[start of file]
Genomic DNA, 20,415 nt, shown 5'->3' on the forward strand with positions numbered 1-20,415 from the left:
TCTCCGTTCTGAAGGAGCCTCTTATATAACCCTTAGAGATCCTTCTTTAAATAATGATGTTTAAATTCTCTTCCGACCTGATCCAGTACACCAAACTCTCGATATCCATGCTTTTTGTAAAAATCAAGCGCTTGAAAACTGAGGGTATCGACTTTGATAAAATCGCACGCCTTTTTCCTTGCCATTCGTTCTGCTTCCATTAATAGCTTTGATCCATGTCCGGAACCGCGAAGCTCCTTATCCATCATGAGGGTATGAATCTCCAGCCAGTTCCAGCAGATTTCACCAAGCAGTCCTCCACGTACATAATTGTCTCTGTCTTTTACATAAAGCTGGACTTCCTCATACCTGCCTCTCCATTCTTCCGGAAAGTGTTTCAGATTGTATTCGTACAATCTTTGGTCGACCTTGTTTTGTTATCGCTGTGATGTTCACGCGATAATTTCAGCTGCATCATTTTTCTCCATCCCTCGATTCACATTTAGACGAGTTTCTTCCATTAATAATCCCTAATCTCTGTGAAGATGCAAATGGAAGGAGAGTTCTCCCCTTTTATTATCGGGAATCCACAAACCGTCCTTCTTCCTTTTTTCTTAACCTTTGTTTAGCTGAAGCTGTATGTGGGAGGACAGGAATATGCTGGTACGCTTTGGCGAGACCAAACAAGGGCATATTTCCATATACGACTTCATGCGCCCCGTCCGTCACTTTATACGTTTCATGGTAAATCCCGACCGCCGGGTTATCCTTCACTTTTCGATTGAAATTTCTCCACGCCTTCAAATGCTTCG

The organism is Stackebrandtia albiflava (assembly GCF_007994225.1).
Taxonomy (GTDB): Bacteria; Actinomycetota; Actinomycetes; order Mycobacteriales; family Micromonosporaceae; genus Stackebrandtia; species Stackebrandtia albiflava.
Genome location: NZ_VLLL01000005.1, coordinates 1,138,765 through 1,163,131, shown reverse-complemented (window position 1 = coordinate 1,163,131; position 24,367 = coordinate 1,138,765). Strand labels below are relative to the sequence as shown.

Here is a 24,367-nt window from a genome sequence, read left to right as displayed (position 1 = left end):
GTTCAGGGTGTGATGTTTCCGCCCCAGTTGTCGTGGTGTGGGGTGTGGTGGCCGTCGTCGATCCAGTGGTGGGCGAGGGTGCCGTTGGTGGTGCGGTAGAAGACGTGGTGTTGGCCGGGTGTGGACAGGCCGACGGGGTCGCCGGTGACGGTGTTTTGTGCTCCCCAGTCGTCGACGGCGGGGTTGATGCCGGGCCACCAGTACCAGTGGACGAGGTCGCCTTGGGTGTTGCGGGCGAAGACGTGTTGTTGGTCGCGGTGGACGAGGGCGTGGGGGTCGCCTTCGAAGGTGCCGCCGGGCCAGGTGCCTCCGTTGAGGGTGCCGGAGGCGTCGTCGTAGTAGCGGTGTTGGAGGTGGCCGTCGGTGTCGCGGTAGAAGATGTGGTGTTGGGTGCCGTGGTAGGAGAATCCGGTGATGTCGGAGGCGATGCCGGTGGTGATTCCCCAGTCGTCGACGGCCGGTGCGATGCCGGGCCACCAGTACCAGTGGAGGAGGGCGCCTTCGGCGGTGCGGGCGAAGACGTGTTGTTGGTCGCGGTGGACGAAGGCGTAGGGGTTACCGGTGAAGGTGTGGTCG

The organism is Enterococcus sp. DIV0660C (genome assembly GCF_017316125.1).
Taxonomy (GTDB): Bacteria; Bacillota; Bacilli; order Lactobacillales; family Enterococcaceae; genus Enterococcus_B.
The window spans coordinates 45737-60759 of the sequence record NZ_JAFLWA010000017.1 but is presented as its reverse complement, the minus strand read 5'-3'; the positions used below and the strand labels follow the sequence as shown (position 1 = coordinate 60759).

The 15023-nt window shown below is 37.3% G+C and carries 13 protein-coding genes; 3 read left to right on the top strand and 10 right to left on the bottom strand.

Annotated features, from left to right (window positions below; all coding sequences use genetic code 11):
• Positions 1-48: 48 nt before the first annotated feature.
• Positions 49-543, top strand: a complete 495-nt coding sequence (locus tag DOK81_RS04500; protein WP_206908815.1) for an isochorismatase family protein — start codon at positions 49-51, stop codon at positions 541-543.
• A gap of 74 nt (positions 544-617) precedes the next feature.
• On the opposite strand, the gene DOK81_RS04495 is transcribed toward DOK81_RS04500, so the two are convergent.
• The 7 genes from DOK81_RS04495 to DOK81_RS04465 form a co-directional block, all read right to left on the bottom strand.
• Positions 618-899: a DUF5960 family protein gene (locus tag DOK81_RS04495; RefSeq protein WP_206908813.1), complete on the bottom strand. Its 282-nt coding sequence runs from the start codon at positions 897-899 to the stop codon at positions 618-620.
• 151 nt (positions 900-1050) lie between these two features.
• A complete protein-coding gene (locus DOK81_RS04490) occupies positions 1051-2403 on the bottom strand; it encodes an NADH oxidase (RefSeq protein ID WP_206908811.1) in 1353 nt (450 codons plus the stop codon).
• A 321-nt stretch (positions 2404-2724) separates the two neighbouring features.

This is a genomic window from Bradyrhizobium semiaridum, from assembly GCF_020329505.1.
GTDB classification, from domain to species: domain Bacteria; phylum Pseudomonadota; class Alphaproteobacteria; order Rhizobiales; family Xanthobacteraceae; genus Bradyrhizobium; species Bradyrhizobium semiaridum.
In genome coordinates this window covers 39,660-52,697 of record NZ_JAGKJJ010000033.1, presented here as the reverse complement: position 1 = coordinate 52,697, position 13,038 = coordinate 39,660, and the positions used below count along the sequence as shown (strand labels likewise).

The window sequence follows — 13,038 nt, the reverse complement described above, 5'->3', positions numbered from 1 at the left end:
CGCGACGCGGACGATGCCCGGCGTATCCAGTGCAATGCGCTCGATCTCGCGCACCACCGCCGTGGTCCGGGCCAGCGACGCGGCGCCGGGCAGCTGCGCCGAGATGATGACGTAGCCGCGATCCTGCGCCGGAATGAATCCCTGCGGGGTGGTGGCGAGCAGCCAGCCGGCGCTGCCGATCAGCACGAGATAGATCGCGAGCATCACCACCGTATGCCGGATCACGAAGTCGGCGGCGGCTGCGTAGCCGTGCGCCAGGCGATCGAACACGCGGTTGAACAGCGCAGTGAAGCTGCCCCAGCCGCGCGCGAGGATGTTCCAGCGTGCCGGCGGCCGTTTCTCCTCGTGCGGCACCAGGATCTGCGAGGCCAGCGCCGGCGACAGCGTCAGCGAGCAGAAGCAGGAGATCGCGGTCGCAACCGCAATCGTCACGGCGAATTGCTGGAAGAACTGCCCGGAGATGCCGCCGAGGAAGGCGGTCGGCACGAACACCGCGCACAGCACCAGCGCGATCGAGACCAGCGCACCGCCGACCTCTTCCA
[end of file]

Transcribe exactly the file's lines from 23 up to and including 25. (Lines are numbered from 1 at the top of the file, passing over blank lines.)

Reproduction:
GTDB classification, from domain to species: domain Bacteria; phylum Pseudomonadota; class Alphaproteobacteria; order Rhizobiales; family Xanthobacteraceae; genus Bradyrhizobium; species Bradyrhizobium semiaridum.
In genome coordinates this window covers 39,660-52,697 of record NZ_JAGKJJ010000033.1, presented here as the reverse complement: position 1 = coordinate 52,697, position 13,038 = coordinate 39,660, and the positions used below count along the sequence as shown (strand labels likewise).

The window sequence follows — 13,038 nt, the reverse complement described above, 5'->3', positions numbered from 1 at the left end: